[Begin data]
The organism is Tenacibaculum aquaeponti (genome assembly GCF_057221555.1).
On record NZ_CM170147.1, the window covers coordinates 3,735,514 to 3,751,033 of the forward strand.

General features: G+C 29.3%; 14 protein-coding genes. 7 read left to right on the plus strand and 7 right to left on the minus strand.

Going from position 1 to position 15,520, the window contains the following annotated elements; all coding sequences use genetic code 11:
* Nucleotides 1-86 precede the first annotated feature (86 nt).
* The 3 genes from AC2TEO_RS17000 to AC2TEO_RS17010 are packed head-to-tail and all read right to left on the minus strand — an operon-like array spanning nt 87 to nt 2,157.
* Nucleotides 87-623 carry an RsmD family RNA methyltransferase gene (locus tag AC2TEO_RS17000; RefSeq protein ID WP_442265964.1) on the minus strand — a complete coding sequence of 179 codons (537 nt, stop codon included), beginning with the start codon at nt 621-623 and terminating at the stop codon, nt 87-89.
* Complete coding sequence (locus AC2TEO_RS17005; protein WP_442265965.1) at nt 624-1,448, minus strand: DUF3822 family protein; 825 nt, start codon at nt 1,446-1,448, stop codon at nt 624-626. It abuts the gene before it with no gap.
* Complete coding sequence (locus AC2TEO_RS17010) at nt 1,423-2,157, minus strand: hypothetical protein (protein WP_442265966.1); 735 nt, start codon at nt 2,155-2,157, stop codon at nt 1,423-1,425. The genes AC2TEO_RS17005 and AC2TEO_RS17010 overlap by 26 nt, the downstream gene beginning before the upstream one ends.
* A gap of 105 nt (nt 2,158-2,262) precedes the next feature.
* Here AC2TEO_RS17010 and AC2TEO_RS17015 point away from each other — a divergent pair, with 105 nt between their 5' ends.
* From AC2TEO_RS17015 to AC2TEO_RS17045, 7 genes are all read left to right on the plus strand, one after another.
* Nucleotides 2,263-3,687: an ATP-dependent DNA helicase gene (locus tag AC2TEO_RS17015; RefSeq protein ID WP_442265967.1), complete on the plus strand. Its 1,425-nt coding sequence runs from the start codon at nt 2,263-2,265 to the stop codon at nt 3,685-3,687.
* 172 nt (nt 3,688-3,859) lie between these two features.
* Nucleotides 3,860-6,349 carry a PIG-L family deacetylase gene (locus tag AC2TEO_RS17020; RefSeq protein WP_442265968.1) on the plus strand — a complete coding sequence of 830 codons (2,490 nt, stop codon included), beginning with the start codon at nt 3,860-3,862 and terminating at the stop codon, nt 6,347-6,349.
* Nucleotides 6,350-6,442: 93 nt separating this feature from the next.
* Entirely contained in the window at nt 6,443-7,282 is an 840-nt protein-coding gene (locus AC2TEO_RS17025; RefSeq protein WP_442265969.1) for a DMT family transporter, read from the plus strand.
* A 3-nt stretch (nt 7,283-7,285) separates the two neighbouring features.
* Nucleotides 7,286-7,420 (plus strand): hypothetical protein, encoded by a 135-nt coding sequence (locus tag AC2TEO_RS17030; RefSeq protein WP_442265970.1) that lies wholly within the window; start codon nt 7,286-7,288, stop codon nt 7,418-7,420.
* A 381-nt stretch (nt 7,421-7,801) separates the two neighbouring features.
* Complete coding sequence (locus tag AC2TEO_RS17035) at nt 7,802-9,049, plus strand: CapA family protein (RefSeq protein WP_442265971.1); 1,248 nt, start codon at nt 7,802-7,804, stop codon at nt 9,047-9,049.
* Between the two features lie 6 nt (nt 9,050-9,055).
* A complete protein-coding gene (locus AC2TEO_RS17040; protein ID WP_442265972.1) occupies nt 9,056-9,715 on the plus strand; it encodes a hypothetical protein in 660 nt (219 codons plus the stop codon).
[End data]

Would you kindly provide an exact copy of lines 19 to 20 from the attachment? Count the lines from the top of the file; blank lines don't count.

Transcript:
* Nucleotides 7,286-7,420 (plus strand): hypothetical protein, encoded by a 135-nt coding sequence (locus tag AC2TEO_RS17030; RefSeq protein WP_442265970.1) that lies wholly within the window; start codon nt 7,286-7,288, stop codon nt 7,418-7,420.
* A 381-nt stretch (nt 7,421-7,801) separates the two neighbouring features.